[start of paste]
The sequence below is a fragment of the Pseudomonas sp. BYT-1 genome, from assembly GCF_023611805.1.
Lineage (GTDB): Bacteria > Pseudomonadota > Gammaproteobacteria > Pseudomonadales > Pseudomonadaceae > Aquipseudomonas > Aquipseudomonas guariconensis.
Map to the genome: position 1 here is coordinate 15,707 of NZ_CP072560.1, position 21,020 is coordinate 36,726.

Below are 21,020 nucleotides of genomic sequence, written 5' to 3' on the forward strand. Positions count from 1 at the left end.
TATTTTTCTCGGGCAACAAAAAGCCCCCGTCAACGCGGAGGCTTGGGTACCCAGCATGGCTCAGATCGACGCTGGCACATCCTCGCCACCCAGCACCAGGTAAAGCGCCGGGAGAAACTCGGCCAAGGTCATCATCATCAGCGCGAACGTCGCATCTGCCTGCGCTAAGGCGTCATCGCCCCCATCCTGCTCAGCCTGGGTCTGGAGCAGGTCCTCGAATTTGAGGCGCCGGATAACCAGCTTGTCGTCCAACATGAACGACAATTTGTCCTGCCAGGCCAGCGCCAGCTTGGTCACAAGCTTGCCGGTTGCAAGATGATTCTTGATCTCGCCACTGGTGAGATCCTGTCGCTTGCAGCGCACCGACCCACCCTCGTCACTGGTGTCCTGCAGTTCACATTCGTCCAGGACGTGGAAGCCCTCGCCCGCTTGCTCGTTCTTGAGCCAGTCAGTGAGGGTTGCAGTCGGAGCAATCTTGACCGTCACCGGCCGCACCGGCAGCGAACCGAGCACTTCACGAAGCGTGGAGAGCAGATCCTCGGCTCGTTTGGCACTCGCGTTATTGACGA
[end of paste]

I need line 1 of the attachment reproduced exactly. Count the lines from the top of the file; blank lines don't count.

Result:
The sequence below is a fragment of the Pseudomonas sp. BYT-1 genome, from assembly GCF_023611805.1.